Sudan: U.S. May Target Sudan Officials With Sanctions

The protests in Sudan on May 30, 2019.

Washington DC — A US State Department official said on Tuesday that Washington is considering possible sanctions, if there will be more violence against protesters in Sudan.

"We're looking at all options, including sanctions down the line should there be any kind of repeat of violence," Makila James, deputy assistant secretary for East Africa and the Sudans, told a US House of Representatives hearing.

Reuters reported on Tuesday that the sanctions could include visa sanctions or economic sanctions. "We want to use the right tool and we want to target the right people," James said.

Washington made clear "in very strong terms" that a military government will not be acceptable.

US delegation

The Transitional Military Council (TMC), that took over power from President Al Bashir in a military coup on April 11, has been suspending negotiations about the composition of a new government with the Alliance for Freedom and Change, after an initial agreement was reached on a three-year transitional period on May 13.

On June 3, the sit-in in front of the army command in Khartoum, demanding the junta's handover of power to a civilian-led government, was violently dismantled. More than 100 protesters were reportedly killed.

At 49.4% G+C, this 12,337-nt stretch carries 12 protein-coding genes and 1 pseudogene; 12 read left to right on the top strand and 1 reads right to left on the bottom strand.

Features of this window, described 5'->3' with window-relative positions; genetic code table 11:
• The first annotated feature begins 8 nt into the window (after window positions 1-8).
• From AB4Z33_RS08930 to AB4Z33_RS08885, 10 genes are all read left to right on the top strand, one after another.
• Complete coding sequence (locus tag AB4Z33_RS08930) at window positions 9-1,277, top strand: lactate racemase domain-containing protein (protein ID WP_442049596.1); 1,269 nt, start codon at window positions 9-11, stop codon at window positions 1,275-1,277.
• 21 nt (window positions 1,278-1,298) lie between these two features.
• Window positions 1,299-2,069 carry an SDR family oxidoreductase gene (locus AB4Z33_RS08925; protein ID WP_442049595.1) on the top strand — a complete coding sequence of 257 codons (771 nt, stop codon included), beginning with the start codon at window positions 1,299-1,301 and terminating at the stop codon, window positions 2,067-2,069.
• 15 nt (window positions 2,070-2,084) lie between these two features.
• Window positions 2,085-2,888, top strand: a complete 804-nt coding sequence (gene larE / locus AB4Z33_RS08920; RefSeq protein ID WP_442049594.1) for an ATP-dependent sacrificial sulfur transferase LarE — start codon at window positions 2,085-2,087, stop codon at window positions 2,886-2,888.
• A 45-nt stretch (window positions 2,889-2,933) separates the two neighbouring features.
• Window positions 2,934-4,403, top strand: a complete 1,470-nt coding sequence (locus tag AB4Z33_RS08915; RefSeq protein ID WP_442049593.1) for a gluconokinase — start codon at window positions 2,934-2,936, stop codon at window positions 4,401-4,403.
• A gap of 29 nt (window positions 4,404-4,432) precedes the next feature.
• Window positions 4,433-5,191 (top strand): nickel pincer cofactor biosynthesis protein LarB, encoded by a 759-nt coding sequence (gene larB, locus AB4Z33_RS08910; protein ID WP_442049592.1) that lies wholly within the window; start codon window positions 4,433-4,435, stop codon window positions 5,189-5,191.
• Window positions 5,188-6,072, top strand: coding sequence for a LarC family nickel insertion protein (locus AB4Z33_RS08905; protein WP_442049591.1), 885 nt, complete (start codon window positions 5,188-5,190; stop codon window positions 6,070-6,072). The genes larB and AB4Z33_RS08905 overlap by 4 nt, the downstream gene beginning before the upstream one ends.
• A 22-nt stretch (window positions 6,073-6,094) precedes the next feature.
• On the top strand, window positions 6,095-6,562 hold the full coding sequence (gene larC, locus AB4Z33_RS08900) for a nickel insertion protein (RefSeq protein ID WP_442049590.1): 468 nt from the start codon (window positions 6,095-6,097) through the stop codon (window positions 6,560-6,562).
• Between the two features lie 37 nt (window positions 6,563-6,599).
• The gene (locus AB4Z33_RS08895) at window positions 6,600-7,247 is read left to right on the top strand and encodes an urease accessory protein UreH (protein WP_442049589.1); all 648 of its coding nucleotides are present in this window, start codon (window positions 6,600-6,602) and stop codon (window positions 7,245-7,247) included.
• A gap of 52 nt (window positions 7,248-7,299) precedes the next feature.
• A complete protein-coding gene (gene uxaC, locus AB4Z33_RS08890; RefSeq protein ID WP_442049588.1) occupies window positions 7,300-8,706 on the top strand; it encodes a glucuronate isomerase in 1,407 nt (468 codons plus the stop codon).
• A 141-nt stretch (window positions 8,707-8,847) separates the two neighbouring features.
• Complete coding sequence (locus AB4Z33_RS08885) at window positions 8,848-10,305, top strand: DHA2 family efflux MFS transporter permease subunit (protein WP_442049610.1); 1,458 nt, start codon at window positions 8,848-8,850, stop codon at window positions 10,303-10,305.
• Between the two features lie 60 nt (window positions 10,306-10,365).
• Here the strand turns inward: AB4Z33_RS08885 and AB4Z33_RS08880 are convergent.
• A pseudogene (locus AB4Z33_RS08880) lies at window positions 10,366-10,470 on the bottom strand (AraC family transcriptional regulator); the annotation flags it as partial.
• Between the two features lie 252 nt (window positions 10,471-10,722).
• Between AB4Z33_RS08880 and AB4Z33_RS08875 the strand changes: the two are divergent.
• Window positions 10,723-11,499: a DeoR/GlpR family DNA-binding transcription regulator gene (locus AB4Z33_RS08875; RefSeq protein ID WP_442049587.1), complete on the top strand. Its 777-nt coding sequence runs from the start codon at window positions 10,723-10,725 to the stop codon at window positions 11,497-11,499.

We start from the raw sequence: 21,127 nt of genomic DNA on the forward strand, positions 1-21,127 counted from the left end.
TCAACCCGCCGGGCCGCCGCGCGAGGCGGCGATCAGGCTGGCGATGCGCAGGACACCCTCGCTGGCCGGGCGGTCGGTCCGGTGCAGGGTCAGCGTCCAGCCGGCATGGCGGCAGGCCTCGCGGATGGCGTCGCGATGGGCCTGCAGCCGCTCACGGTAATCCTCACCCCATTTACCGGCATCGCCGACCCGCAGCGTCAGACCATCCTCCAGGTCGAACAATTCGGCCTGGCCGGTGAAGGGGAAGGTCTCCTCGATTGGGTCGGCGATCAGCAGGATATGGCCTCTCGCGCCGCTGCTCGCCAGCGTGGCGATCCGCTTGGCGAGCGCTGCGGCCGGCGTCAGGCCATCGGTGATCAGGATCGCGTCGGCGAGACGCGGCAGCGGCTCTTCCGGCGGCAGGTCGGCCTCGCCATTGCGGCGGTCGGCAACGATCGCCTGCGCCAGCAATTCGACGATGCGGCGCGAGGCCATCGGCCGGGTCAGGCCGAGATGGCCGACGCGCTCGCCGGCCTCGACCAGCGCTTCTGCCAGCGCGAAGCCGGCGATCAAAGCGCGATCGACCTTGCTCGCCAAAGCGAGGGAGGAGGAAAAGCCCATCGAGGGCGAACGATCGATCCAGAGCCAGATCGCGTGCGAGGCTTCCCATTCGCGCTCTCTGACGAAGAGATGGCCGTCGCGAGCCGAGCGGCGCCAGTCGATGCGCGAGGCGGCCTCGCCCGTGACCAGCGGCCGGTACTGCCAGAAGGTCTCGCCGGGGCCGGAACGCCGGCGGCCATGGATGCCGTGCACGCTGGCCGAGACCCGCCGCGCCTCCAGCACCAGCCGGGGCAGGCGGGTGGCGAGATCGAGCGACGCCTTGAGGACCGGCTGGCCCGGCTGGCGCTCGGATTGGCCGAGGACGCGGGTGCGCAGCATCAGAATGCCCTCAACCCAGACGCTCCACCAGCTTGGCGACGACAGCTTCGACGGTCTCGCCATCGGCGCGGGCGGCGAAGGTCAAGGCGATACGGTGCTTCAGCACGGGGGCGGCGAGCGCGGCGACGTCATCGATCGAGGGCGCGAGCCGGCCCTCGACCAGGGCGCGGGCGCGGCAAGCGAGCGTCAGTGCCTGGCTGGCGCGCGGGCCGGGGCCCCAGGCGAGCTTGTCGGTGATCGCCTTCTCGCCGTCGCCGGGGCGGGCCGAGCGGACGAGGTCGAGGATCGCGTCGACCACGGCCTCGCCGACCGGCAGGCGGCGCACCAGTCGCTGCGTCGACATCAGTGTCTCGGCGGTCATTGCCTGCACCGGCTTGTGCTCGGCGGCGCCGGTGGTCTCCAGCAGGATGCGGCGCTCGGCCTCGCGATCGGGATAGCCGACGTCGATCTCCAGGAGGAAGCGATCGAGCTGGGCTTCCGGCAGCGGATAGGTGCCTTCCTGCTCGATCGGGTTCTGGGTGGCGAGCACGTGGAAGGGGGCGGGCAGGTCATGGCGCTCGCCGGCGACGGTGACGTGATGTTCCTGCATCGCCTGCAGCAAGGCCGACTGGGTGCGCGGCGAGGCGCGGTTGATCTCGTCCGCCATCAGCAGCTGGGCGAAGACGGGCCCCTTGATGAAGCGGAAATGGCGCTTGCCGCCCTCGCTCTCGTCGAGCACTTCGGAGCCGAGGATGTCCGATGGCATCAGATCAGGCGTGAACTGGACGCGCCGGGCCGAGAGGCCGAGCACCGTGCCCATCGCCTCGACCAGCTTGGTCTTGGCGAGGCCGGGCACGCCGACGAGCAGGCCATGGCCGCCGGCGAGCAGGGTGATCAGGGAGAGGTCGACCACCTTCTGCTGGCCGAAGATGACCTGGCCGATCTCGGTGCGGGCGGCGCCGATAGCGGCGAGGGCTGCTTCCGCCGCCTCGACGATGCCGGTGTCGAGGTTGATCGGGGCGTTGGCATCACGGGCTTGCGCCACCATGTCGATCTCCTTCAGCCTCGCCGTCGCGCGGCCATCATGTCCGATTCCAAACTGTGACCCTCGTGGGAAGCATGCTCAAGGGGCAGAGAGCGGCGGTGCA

A week later, the State Department appointed veteran diplomat Donald Booth as Special Envoy for Sudan. He and US Assistant Secretary of State Tibor Nagy visited Khartoum mid-June.

In a statement after their visit, Nagy said they support the main demands of the opposition, consisting of a civilian-led interim government of technocrats for about four years, in order to restore the financial and economic situation and the Rule of Law in the country, after which general elections will be held.

The US delegation lauded the stance of the African Union, its suspension of Sudan's AU membership from the AU, and also welcomed the mediation efforts by Ethiopia.

Financial support

The TMC deputy chairman and commander of the paramilitary Rapid Support Forces (RSF), Mohamed Hamdan, better known as Hemeti, said earlier this week that Sudan provides "the largest force" in the Saudi-led alliance against the Houthi rebels in Yemen.

Most of the Sudanese troops fighting in Yemen are RSF militiamen. The New York Times reported in December last year that many of them are minors recruited from Darfur. The TMC is supported by Saudi Arabia and the United Arab Emirates (UAE). The two countries offered Khartoum $3 billion in aid after the coup.

According to US official Makila James, Saudi Arabia and the UAE have told US officials that they want a civilian-led interim government, because anything else may lead to broader regional instability.

Earlier this month, founders of the Enough activist think-tank, George Clooney and John Prendergast noted that the military junta still enjoy support from Gulf Arab states, China and Russia. "By creating significant financial consequences for regime leaders and their commercial collaborators, diplomats from Africa, Europe and the United States will be able to to influence the cost-benefit calculus of Khartoum's generals," they stated.

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